The fact is, any company with a warehouse has a staff of people who do their jobs without these things. Lots of companies have roles which simply don’t rely on mobile devices as much as yours does. And every company, even in the most technologically savvy of situations, has that one guy who doesn’t trust it. (You know the one.)
So how do you reach them?
In a place that meets any of these criteria, there could be critical staff members whose attitudes and opinions are going unheard. We thought it might be helpful to understand the range of methods for collecting employee feedback to see which one is best for you.
This is the easy one — the one you’re probably already doing and are the most capable of putting into action.
These take more time, whether surveys are printed up and distributed and collected later, or collected by way of a one-on-one surveys mediated by staff or by an outside survey company.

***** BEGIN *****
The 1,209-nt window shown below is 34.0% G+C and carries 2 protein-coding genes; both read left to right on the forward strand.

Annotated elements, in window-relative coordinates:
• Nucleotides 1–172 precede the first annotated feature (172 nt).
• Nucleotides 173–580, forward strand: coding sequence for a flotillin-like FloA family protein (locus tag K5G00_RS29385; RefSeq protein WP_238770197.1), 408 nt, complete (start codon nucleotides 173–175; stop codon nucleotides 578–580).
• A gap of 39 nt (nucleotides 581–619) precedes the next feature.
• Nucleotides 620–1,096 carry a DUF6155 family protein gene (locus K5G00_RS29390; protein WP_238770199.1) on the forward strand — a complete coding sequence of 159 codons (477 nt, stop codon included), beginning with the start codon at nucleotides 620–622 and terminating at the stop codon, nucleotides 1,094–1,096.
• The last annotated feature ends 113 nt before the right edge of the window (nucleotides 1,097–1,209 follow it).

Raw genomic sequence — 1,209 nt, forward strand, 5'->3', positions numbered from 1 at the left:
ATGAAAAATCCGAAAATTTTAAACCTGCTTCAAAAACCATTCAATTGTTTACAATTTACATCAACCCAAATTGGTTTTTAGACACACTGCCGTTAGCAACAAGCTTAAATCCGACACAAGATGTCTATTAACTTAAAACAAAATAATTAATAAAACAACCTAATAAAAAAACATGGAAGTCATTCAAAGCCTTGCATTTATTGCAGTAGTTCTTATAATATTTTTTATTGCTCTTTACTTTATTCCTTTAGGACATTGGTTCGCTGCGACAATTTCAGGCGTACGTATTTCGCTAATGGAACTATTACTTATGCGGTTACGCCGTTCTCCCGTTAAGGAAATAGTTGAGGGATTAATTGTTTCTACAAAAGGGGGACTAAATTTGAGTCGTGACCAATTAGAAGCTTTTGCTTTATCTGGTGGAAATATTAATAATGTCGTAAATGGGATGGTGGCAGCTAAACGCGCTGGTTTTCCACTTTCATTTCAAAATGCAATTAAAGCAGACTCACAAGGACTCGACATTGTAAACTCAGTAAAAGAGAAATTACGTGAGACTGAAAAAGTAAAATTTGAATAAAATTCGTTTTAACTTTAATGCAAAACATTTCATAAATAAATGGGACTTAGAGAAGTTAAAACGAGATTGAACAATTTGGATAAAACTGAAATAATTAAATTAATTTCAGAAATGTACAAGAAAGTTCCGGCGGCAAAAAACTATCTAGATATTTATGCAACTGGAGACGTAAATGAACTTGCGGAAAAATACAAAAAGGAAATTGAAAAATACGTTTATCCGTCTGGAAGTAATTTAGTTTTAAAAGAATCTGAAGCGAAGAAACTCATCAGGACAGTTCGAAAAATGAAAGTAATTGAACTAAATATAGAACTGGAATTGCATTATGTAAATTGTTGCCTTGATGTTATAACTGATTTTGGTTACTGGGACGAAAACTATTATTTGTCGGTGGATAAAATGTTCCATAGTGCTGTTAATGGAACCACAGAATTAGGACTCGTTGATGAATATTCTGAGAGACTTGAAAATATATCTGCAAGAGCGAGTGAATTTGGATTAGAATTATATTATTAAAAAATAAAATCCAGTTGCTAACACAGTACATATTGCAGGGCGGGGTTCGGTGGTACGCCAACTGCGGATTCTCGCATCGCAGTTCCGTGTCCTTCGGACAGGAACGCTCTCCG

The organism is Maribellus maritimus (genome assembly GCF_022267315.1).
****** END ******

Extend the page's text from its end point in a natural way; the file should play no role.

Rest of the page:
This is one of the two more passive ways of collecting feedback. It involves putting out a box, telling everyone about it, periodically reminding them of it, and hoping for the best.
OPEN DOOR POLICIES
This is also a passive method, but it can also yield more personal and in-depth insights you might not be able to gain through survey questions.
The one thing that makes all of these tactics is effective is action. If managers don’t act on the feedback they receive, regardless of how they get it, employees won’t continue giving feedback. It becomes a dead end. As always, be sure to do something with the information you get back. Without it, no survey method will do you any good.